House Intelligence chief warns spy agencies of Trump 'politicization'

By Mark Hosenball

WASHINGTON (Reuters) - U.S. House Intelligence Committee Chairman Adam Schiff on Friday warned the FBI and U.S. spy agencies that President Donald Trump is trying to "politicize" U.S. intelligence and law enforcement.

Schiff criticized Trump for giving Attorney General William Barr "sweeping" powers to declassify or downgrade the secrecy of government reporting while conducting what the Justice Department is calling a "review" of "intelligence activities" related to the 2016 U.S. presidential election campaign.

In letters to agency heads, Schiff said May 23 orders from Trump telling them to help with Barr's review was "an effort by the President and the Attorney General to politicize the IC (intelligence community) and law enforcement, to deligitimize a well-founded investigation into the President, and to attack the President's political enemies."

Schiff sent his letters, which Reuters saw, to the directors of National Intelligence, the FBI, CIA and National Security Agency.

He asked them to keep his panel informed about Barr's review; provide documents produced for it; and tell the committee about any moves by Barr to declassify material over agency objections.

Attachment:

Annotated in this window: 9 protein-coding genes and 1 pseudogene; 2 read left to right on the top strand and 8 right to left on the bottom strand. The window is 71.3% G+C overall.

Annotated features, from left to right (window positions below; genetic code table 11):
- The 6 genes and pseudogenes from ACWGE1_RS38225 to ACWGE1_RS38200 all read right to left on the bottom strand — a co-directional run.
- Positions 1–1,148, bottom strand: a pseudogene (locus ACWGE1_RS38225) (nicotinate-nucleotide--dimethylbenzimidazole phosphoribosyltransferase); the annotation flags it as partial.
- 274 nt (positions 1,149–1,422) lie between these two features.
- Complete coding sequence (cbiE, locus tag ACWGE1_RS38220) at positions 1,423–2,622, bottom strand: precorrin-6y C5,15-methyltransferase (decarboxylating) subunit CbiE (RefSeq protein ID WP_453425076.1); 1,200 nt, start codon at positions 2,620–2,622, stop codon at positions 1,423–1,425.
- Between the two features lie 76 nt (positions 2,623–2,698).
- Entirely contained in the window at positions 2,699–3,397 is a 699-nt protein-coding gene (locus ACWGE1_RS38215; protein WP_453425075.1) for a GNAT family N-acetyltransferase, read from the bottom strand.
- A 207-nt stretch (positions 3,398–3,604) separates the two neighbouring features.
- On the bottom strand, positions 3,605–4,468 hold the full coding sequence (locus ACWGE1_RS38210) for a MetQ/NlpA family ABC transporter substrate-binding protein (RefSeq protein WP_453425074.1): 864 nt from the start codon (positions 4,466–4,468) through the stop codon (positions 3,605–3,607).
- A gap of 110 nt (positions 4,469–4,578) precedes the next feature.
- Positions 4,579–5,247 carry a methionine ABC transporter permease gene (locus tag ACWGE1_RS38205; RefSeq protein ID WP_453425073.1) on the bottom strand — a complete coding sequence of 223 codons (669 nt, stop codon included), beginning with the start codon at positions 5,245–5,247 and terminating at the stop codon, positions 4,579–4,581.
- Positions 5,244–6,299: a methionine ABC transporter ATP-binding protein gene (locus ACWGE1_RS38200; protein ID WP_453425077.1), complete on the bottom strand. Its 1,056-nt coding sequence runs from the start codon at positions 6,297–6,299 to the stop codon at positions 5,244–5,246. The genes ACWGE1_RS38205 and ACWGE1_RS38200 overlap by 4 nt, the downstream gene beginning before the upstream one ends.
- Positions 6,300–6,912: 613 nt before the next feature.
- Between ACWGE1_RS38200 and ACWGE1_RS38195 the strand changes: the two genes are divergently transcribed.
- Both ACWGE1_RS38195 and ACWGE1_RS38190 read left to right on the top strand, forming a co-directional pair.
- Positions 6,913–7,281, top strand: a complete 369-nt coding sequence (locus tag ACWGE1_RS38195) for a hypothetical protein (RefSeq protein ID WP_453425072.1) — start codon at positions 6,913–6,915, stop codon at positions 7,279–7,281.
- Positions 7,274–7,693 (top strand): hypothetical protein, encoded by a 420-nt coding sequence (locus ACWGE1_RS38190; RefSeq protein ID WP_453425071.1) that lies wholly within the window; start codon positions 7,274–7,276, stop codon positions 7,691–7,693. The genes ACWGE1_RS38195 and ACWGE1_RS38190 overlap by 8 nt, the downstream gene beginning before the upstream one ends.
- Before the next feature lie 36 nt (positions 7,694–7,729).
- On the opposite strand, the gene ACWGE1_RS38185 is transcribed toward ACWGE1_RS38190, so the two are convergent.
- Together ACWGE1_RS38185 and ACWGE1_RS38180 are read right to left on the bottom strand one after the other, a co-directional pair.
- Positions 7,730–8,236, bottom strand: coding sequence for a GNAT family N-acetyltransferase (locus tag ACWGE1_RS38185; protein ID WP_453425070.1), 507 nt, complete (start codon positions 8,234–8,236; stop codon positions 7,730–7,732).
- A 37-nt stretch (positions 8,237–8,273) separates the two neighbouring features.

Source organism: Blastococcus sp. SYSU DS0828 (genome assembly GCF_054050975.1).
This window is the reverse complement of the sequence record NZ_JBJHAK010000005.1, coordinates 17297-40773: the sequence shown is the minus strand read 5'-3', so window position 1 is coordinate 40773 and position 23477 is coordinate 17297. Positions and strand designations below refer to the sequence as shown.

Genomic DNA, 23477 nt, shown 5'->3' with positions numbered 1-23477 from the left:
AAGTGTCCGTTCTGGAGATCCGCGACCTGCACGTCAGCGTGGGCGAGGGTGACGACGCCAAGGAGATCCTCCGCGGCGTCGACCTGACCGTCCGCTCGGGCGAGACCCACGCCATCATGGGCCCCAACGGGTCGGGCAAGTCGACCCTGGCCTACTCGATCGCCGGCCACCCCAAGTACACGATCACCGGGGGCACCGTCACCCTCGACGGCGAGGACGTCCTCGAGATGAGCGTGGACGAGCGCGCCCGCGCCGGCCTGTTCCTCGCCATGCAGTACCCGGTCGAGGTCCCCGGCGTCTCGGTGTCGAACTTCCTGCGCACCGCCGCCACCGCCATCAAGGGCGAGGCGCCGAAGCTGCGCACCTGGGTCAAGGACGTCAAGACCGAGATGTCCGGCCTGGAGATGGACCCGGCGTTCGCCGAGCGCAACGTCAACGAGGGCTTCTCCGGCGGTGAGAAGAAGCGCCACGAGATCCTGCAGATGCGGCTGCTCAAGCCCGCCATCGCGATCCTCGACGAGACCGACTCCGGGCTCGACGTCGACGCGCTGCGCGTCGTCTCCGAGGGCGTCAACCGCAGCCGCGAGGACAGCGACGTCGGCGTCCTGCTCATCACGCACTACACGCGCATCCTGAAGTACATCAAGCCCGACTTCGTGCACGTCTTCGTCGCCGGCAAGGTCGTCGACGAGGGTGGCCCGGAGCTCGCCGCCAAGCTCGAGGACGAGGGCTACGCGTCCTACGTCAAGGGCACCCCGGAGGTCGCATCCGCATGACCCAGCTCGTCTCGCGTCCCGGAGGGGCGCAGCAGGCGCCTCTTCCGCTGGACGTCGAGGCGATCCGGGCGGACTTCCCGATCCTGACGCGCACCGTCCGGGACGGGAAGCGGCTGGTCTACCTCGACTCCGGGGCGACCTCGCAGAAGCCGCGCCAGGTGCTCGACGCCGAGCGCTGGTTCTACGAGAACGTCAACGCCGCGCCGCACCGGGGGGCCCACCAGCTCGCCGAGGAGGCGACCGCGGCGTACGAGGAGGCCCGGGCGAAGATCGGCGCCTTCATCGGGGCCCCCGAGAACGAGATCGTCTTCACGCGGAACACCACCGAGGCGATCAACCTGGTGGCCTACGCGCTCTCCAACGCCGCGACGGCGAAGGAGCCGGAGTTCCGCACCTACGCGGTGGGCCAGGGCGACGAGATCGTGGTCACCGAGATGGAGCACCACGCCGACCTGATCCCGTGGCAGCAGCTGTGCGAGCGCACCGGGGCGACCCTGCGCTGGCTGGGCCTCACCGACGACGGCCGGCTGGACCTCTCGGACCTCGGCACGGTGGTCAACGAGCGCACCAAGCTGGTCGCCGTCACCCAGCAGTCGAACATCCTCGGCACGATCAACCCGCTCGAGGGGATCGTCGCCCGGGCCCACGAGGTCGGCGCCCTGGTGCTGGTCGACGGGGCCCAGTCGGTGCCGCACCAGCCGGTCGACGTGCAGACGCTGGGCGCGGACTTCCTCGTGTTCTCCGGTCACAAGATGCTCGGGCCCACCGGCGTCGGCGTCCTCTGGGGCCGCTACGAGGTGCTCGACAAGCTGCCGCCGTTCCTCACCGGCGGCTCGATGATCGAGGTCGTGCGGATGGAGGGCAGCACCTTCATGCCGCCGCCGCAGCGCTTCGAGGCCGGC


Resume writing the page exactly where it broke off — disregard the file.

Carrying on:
Spokespeople for NSA and the Director of National Intelligence said their agencies received Schiff's letter but had no further immediate comment. An FBI spokeswoman and CIA spokesman declined to comment.

U.S. Special Counsel Robert Mueller on Wednesday said his investigation found that Russia interfered in the 2016 U.S. presidential election, but did not produce sufficient evidence of a conspiracy between the Trump campaign and Moscow.

Trump has repeatedly accused senior national security aides of spying on his campaign.

"My Campaign for President was conclusively spied on. Nothing like this has ever happened in American Politics. A really bad situation. TREASON means long jail sentences, and this was TREASON!", the president tweeted in mid-May.

Advisors to former President Barack Obama, who was in office during the campaign, have denied Trump's accusations.

On Friday, Barr defended his review. "There were counterintelligence activities undertaken against the Trump campaign. And I'm not saying there was not a basis for it, ... but I want to see what that basis was and make sure it was legitimate," he told CBS News.

Reuters reported on Tuesday that one key witness who is expected to refuse to cooperate with the review is former British spy Christopher Steele, author of a controversial "dossier" about alleged Trump interactions with Russia.

(Reporting by Mark Hosenball in Washington; Editing by James Dalgleish)